Wednesday, July 08, 2015



Sophocles, Women of Trachis 127-135 (tr. Hugh Lloyd-Jones):
Not even the son of Cronos, who ordains all things, has given mortals a fate free from pain; but as it were the revolving paths of the Bear bring to all suffering and joy in turn. For neither spangled Night nor spirits of death nor riches abide for mortals, but joy or loss at once is gone, and then comes back.

ἀνάλγητα γὰρ οὐδ᾿
ὁ πάντα κραίνων βασιλεὺς
ἐπέβαλε θνατοῖς Κρονίδας·
ἀλλ᾿ ἐπὶ πῆμα καὶ χαρὰν
πᾶσι κυκλοῦσιν οἷον Ἄρ-        130
κτου στροφάδες κέλευθοι.
μένει γὰρ οὔτ᾿ αἰόλα
νὺξ βροτοῖσιν οὔτε κῆ-
ρες οὔτε πλοῦτος, ἀλλ᾿ ἄφαρ
βέβακε, τῷ δ᾿ ἐπέρχεται
χαίρειν τε καὶ στέρεσθαι.        135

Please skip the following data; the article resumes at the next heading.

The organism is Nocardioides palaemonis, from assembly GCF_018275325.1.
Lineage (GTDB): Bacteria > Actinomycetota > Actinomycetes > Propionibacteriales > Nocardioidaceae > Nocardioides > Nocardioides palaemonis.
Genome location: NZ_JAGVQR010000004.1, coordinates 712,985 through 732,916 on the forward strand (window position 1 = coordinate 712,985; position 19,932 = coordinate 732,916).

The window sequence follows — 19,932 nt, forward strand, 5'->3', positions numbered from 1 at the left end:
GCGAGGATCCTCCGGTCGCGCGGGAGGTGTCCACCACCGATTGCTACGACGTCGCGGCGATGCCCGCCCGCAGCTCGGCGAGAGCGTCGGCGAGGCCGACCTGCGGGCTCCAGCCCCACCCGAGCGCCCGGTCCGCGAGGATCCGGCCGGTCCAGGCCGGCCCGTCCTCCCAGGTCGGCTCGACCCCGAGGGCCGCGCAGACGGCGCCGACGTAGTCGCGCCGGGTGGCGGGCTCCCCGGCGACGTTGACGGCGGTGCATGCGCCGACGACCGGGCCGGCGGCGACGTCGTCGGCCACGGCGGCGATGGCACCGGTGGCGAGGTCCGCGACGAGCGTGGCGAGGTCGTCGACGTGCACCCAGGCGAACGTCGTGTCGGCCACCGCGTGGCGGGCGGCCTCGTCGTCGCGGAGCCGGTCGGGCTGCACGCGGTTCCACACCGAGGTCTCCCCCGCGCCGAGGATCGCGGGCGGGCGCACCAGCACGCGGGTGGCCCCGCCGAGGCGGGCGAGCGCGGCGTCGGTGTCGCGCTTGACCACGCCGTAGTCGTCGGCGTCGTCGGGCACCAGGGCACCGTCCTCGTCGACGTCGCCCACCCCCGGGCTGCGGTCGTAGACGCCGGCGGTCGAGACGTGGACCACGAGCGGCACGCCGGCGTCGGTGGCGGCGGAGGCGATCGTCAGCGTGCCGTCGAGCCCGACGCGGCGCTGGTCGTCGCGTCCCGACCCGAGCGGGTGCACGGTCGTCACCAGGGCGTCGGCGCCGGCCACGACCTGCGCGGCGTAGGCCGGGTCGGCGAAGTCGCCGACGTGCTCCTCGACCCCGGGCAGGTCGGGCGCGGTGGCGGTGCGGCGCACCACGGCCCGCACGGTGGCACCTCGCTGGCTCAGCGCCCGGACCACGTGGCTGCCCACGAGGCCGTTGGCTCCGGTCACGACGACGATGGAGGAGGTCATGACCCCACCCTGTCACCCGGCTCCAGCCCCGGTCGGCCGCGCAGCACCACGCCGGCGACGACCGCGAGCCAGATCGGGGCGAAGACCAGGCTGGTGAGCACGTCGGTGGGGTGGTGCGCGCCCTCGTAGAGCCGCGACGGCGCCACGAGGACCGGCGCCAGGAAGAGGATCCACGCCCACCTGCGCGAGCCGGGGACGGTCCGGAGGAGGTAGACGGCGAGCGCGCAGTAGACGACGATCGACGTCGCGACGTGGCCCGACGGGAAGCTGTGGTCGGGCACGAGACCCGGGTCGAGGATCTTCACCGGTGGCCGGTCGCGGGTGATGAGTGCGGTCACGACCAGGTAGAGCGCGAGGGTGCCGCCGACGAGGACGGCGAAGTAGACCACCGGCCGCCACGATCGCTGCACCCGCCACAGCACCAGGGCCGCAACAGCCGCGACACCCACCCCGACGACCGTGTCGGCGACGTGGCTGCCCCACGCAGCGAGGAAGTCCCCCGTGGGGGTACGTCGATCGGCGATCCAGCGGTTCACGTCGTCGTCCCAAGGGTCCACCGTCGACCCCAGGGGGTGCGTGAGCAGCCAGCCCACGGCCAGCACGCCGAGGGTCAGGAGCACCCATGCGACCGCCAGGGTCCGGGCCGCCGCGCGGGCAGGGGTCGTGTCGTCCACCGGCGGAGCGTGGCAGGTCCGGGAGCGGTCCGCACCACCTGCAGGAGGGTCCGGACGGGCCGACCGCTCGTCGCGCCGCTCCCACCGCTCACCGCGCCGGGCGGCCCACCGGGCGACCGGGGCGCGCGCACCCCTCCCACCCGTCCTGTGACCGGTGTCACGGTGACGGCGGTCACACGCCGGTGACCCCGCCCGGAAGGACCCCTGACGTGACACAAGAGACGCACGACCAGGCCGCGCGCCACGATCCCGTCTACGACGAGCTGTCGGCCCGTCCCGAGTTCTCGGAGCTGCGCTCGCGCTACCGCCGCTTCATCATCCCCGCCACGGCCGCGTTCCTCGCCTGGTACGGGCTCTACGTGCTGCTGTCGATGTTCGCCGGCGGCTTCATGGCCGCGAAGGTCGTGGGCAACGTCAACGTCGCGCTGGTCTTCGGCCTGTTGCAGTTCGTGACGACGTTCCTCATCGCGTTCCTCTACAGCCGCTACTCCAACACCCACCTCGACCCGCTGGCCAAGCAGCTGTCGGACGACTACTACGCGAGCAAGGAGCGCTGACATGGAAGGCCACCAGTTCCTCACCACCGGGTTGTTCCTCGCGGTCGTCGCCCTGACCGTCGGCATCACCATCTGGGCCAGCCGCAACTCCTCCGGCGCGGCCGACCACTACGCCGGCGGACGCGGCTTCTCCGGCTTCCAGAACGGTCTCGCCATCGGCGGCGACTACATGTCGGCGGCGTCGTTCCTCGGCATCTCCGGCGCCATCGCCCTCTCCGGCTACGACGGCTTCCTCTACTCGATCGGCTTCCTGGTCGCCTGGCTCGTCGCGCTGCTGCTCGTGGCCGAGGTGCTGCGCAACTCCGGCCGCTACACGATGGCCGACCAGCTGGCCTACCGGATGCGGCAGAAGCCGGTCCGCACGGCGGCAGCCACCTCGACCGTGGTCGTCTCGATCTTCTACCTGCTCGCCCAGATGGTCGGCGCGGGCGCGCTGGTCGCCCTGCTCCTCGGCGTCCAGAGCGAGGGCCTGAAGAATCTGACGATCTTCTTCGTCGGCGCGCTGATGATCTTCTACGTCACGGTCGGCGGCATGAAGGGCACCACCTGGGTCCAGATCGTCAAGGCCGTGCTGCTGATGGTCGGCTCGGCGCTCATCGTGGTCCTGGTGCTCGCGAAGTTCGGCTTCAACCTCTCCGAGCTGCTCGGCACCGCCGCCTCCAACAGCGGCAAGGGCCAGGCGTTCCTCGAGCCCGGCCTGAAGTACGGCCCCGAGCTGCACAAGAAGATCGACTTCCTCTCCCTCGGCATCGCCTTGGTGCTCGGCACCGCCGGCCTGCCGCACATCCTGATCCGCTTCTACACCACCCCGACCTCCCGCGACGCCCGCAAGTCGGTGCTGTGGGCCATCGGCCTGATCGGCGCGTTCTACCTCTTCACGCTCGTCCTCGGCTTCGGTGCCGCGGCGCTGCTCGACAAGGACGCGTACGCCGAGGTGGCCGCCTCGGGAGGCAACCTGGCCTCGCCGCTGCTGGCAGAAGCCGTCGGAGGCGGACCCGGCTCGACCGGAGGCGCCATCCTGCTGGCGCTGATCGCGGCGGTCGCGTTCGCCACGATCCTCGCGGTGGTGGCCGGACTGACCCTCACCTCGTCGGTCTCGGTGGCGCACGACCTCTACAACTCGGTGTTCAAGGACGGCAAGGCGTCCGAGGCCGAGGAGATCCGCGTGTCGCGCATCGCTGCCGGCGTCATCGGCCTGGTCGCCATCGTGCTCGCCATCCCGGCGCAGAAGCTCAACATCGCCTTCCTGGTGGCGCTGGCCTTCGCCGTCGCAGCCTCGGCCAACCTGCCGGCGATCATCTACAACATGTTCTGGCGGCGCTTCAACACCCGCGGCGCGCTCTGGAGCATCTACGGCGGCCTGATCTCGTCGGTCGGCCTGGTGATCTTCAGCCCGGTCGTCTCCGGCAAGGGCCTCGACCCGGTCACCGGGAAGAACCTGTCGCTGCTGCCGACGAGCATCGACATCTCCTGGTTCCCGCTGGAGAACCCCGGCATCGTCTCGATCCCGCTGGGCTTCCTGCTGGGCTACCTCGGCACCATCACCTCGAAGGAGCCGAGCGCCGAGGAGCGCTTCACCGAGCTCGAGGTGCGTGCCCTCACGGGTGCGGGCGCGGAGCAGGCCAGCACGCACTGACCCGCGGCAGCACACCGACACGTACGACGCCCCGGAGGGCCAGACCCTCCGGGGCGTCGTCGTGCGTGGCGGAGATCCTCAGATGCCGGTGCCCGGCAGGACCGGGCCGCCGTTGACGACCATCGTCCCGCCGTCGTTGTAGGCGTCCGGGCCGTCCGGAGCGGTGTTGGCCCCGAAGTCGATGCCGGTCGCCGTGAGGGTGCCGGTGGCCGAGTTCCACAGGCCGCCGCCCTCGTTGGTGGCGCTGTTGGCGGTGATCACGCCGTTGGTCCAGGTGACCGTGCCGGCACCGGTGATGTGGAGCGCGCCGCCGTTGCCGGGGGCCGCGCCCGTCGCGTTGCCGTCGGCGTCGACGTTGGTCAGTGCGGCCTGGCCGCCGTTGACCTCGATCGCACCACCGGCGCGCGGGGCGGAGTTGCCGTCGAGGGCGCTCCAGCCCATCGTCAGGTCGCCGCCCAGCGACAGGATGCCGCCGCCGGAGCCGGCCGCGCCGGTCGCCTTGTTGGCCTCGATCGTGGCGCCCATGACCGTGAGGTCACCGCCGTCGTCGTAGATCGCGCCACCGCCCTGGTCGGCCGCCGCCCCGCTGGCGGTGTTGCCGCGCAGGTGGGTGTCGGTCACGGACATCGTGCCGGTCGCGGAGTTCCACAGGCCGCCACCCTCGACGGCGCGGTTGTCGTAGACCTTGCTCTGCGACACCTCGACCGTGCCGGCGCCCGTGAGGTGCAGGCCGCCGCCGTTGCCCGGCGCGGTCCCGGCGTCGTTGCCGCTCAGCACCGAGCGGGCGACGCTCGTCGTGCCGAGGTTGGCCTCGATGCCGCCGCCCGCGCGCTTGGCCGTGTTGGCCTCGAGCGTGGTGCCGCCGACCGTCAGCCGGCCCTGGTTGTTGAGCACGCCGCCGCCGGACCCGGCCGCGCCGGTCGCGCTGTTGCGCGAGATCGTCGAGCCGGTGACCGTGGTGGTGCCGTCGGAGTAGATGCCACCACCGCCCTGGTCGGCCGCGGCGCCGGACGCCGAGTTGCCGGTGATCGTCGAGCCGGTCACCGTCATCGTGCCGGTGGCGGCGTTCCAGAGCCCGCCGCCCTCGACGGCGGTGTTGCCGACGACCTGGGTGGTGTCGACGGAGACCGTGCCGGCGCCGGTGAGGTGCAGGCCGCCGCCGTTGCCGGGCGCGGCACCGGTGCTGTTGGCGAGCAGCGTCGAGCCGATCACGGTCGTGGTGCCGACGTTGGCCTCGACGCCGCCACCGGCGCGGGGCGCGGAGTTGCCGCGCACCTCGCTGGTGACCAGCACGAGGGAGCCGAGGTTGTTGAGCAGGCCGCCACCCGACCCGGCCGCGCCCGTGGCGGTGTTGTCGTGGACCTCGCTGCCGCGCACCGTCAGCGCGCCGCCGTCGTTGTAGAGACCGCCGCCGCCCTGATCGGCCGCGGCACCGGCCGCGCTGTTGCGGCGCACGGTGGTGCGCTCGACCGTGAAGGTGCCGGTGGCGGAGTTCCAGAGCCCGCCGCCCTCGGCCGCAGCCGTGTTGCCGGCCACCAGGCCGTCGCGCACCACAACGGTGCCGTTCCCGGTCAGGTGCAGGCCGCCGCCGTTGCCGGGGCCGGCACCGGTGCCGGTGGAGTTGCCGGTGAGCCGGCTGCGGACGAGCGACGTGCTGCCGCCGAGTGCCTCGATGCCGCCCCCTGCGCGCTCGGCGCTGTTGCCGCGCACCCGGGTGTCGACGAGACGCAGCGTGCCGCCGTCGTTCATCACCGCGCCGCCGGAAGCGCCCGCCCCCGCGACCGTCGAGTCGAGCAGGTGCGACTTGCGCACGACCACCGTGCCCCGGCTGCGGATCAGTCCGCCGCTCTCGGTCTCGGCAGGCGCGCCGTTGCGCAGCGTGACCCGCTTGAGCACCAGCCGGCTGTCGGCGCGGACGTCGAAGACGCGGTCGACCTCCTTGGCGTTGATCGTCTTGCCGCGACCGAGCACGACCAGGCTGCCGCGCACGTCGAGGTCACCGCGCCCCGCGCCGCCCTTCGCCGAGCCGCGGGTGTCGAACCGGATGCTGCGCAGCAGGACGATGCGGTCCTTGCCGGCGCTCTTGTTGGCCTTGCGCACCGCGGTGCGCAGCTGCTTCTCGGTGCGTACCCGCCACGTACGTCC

Jebb on 129-130:
As the Great Bear moves ever round the pole, so joy and sorrow come round in unceasing rotation.
Greek ἀνάλγητα (análgēta, line 126) and English analgesic (pain reliever) are related.

The adjective αἰόλος (aiólos), meaning changeful of hue, versicolor, occurs four times in the play, twice describing a serpent (lines 11, 834), twice describing night (lines 94, 131).

In lines 131-133 there is an example of triple correlative conjunctions (οὔτε). For more examples see:
Ezra Pound's translation of these lines:
Thinkst thou that man who dies,
Shall from King Chronos take
    unvaried happiness?
Nor yet's all pain.
The shifty Night delays not,
Nor fates of men, nor yet rich goods and spoil.
Be swift to enjoy, what thou art swift to lose.
King Chronos! Admirers of Pound will say that this is intentional, creative translation (cf. χρόνος = time), not a howler. On the other hand Pound does translate βασιλεύς, which Lloyd-Jones does not. The king who ordains all things, the son of Kronos, is of course Zeus.

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